NCRI Women Committee | June 11, 2020
Great Iranian artist and singer and former political prisoner, Marjan voice of Iranian Resistance for freedom, passed away Friday night, June 5, 2020, due to heart failure after a surgical operation.
Marjan was a popular actress and singer. Born on July 14, 1948, her original name was Shahla Safi Zamir. She became a radio announcer as a teenager, then found her way to cinema, and finally to singing where she became a brilliant star. Like other female artists, she was banned from singing after the 1979 Revolution which toppled the Shah.
In July 1982, she was arrested and imprisoned for supporting the People’s Mojahedin Organization of Iran (PMOI/MEK), and her properties confiscated.
She was deeply impressed during her years of incarceration by the young women who has been imprisoned also for supporting the PMOI/MEK, something that changed her life forever.
In an interview she said, “I feel humble when I recall the resistance and perseverance of prisoners I met in the clerical regime’s jails. Young women with the average age of 17 to 20. Of course, there were younger ones in other wards who were even younger, between 10 to 12…”
After being released, she left Iran for fear of her life and lived in Los Angeles until the end of her life.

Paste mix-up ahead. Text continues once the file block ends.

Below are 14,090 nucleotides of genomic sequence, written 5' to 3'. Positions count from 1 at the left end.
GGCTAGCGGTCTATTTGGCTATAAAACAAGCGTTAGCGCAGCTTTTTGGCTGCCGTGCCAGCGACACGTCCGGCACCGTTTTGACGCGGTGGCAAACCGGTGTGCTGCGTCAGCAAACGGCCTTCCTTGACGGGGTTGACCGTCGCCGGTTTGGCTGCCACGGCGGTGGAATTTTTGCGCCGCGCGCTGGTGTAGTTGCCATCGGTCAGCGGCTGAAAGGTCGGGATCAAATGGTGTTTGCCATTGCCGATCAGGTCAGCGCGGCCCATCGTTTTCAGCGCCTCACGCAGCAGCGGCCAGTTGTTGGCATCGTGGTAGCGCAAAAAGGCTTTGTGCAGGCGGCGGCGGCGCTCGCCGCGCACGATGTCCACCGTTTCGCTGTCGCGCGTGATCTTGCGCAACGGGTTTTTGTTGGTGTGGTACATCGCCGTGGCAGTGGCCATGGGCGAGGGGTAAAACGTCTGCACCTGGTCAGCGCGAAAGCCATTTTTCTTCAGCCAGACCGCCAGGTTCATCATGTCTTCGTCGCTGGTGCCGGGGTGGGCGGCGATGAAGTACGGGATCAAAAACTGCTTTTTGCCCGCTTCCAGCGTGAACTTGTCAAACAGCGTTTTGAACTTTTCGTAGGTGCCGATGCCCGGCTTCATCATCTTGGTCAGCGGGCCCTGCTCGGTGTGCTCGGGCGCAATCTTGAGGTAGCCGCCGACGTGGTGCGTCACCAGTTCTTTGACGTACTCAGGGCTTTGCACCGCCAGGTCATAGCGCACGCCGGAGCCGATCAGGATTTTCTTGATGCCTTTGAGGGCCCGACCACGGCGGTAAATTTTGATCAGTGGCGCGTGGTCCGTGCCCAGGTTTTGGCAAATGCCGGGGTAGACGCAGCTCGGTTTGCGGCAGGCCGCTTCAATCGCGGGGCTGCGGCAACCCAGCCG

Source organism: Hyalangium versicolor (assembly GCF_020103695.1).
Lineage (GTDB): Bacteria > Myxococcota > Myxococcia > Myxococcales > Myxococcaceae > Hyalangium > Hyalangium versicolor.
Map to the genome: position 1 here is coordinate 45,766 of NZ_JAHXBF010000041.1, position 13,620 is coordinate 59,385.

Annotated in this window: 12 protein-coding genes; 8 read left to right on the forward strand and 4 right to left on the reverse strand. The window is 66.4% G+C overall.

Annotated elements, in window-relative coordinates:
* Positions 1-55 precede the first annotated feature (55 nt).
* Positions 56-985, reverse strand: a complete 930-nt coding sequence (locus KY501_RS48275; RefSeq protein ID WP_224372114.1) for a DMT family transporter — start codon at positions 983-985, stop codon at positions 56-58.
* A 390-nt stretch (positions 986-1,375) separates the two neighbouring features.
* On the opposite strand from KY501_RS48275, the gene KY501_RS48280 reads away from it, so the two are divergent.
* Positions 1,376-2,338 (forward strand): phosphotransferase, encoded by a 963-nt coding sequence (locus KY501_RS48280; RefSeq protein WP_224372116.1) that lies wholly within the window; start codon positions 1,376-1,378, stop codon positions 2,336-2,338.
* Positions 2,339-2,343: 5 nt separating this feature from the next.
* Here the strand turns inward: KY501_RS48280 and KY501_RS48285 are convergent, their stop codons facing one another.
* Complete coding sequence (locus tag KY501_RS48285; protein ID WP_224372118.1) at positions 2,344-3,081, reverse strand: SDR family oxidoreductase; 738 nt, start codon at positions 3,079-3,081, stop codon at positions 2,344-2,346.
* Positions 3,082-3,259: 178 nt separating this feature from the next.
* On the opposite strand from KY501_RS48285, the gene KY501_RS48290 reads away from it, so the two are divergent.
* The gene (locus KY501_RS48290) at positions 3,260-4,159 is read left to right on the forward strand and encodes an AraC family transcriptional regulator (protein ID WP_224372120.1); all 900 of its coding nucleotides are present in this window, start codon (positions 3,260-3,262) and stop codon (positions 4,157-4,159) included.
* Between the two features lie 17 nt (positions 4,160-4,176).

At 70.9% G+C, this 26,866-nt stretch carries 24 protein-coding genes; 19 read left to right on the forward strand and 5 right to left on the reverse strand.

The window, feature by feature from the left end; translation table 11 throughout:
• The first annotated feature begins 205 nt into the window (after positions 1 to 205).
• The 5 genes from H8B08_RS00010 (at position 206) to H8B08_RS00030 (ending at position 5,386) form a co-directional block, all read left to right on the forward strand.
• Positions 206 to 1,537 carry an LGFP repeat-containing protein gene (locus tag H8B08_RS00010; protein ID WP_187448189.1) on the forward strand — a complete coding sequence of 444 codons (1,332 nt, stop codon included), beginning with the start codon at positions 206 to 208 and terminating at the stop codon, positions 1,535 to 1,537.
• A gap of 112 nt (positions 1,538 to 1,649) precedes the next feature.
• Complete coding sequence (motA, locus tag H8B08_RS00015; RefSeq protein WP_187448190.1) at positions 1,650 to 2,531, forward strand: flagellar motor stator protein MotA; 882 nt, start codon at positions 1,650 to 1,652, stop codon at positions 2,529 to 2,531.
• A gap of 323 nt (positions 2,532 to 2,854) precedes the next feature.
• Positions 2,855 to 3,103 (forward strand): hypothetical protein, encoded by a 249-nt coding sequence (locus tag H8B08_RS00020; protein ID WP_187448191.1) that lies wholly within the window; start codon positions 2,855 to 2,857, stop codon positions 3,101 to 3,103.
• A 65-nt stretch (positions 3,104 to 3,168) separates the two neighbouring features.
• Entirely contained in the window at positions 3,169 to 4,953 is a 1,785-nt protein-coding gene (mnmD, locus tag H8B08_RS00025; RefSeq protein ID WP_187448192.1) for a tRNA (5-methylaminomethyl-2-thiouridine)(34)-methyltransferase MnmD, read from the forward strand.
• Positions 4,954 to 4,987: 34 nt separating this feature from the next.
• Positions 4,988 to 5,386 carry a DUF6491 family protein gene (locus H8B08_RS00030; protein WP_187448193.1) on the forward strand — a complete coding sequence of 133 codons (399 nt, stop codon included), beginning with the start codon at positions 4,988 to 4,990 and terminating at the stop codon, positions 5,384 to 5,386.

In an interview with Alarabiya, she explained, “The (clerical) regime was at war with artists and particularly with women. It did not cherish music and had declared it unlawful… The art community was annihilated all together. All the movies were destroyed… So, I decided to fight because it was my right to live free in my own country. Those days, the best organized group was the People’s Mojahedin Organization. After I was arrested, I was directly taken to solitary confinement. This is the worst place for detention and torture. Later on, I asked why the took me to a solitary cell. And they told me, ‘because your charge was serious. You were a famous person and you joined this group…’ When I was in Iran, my husband was also in prison. When he was released, we somehow re-established our contact with the PMOI/MEK. But the regime found out. Then, they published an article about me in Kayhan daily in the especial news column. And I felt that it was no longer safe for me to stay in Iran… On the same night I fled to Dubai.”
During her years in exile, she was always in contact with the National Council of Resistance of Iran. Marjan devoted her art to advance the cause of Iranian Resistance for freedom and for regime change. She sang dozens of songs including “Rouyesh Nagozir” (inevitable sprouting) and “vaght-e barandazi” (time for regime change) which were widely embraced by young people and particularly young women in Iran.
In an interview with the Youths magazine in Los Angeles, she said, “My voice is my weapon until the day our fellow compatriots are free. And I would prefer to use my voice not in concerts but in the conventions of the National Council of Resistance, against the mullahs ruling my country.”
Marjan was one of the brave and liberated women of Iran who instead of submission to the clerical regime decided to fight and stand up to the regime. Until her last breath, she proudly endeavored in this path.
Today, Marjan voice of Iranian Resistance for freedom has become eternal, but her name, her memory, and her songs will continue to inspire freedom lovers and particularly Iranian women and girls in Iran.